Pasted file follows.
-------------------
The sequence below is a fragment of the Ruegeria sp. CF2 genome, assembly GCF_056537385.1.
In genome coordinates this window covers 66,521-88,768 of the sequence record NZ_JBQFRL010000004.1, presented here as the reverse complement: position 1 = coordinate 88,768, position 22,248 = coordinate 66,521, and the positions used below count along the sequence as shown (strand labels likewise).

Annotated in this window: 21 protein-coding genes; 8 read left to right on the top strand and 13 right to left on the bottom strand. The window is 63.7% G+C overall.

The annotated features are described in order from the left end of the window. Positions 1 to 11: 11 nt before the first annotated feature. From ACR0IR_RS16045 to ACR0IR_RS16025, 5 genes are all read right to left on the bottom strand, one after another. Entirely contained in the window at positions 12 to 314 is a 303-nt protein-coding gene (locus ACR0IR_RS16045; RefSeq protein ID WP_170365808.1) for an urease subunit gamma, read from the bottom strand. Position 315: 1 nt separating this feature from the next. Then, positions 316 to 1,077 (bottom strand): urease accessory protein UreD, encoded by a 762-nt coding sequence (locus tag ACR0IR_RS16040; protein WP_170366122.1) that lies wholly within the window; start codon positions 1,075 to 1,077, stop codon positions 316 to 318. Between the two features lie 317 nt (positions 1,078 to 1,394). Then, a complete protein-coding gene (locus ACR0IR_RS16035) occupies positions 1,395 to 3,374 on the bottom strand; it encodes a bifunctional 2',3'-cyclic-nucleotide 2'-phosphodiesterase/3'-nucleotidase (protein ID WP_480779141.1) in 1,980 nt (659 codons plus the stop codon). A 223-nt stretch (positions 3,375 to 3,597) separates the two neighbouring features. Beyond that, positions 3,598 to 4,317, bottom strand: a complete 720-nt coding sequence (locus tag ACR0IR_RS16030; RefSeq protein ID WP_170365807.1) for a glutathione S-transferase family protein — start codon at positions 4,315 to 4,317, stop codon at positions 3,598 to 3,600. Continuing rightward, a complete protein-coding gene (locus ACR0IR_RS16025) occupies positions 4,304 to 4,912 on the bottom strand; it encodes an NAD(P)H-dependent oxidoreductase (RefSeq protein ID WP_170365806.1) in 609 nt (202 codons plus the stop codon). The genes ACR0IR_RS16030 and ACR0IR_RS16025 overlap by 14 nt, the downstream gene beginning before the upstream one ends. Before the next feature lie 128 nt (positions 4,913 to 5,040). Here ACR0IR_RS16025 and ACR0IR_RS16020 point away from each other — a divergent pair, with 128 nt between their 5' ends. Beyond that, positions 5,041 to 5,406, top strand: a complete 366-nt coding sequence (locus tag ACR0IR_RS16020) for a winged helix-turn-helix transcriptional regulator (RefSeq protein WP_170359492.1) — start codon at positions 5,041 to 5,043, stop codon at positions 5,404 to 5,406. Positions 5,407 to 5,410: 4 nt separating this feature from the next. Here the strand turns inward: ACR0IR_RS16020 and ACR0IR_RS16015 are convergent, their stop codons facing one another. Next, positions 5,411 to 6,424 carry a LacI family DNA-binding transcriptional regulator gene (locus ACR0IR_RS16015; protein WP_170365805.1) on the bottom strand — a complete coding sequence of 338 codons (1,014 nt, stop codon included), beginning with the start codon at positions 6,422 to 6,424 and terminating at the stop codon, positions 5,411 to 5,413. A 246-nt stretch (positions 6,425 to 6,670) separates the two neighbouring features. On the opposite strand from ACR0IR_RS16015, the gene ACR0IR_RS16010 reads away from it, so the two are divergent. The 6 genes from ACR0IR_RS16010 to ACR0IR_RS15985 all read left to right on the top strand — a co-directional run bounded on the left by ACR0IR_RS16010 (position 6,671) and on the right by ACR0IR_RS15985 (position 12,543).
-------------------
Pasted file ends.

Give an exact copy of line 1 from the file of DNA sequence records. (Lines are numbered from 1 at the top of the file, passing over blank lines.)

The sequence below is a fragment of the Ruegeria sp. CF2 genome, assembly GCF_056537385.1.